Image of St. Marys River Control Structures

Update on Lake Superior Outflows and Expected Conditions - March 2021


Lake Superior and Lake Michigan-Huron water levels continue to decline, but are still well above average and the risk of high-water impacts remains.  Lake Superior outflows continue to be set in consideration of high levels upstream and downstream.

Last month, Lake Superior declined 4 cm (1.6 in), while on average it declines 5 cm (2.0 in) in February. Lake Michigan-Huron declined 4 cm (1.6 in) over the course of the month, while on average it declines 1 cm (0.4 in) in February.  

Both lakes are expected to continue their seasonal declines in March. However, there will continue to be an increased risk of shoreline erosion, lakeshore flooding and coastal damages over the next several weeks and potentially through the spring. The International Lake Superior Board of Control (Board) advises all those that may be affected to prepare for potentially severe coastal impacts, especially during periods of strong winds and high waves.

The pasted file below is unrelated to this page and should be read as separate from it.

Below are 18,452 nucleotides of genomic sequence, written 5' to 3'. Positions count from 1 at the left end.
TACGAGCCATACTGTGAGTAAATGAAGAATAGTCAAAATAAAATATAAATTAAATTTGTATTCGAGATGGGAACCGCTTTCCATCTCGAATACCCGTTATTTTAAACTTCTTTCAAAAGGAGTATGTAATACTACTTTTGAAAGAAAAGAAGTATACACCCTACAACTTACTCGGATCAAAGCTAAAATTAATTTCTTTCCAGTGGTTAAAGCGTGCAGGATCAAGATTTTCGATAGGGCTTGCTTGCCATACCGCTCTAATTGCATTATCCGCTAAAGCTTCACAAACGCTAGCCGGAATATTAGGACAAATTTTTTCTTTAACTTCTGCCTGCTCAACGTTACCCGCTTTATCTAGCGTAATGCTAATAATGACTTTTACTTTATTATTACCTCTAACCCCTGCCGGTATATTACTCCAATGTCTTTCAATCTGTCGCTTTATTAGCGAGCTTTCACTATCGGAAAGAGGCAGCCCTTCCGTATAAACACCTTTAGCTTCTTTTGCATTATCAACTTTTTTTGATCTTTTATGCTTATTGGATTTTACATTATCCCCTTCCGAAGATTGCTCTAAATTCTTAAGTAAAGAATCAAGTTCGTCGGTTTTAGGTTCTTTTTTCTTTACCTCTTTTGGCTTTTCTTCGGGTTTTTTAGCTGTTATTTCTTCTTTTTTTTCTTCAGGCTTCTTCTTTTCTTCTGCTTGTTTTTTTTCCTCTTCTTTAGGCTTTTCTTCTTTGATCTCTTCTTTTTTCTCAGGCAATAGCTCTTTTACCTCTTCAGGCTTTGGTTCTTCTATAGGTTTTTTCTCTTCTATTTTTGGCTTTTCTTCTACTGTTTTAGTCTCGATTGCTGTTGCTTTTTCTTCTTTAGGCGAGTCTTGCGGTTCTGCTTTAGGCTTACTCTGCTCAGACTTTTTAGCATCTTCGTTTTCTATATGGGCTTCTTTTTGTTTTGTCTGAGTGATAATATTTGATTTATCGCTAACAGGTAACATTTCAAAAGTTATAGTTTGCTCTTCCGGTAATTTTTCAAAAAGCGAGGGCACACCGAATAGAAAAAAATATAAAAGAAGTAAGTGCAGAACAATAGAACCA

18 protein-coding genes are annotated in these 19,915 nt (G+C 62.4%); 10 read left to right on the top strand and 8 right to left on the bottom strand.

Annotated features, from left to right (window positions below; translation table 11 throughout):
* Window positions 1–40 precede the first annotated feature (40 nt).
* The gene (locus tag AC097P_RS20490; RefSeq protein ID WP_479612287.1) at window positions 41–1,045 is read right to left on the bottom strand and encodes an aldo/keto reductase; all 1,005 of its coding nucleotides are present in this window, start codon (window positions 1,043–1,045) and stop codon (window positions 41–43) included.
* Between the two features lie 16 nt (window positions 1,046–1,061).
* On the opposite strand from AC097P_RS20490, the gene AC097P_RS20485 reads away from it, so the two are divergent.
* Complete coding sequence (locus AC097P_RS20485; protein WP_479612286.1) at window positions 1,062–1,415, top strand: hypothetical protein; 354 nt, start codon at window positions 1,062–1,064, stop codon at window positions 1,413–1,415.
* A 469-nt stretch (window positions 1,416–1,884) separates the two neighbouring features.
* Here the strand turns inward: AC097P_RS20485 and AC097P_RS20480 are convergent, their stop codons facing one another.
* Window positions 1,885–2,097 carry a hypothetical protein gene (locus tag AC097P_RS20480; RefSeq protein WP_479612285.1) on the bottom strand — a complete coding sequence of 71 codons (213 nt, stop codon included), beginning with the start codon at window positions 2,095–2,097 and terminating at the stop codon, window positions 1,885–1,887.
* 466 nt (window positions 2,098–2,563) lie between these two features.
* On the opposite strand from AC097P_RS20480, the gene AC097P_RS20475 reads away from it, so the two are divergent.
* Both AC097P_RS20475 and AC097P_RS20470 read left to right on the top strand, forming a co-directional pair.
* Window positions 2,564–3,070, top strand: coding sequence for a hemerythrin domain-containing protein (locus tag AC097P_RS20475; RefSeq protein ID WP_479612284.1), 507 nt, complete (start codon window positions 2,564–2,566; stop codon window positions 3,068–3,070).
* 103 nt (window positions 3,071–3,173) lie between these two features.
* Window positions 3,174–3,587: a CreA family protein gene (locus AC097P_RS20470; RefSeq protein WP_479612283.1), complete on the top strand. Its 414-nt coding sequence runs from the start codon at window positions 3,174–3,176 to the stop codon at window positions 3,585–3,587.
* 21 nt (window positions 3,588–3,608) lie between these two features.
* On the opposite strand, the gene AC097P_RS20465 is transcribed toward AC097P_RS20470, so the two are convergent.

ILSBC March 2021 Infographic

At the beginning of March, Lake Superior is 19 cm (7.5 in) above average (1918 – 2020), 14 cm (5.5 in) below its level of a year ago, and 18 cm (7.1 in) below its record-high level of 1986. Lake Michigan-Huron is 67 cm (26.4 in) above average and 26 cm (10.2 in) below the record-high level at this time last year.

The Board expects the total outflow to be 2,040 m3/s (72 tcfs) in March, which is as prescribed by Lake Superior Regulation Plan 2012. The gate setting of the control structure will be maintained at the typical winter setting equivalent to one-half gate open in March.

Shoreline businesses and property owners are reminded that the Great Lakes – St. Lawrence River Adaptive Management (GLAM) Committee continues to host an online questionnaire to allow for direct reporting on impacts related to recent high water conditions: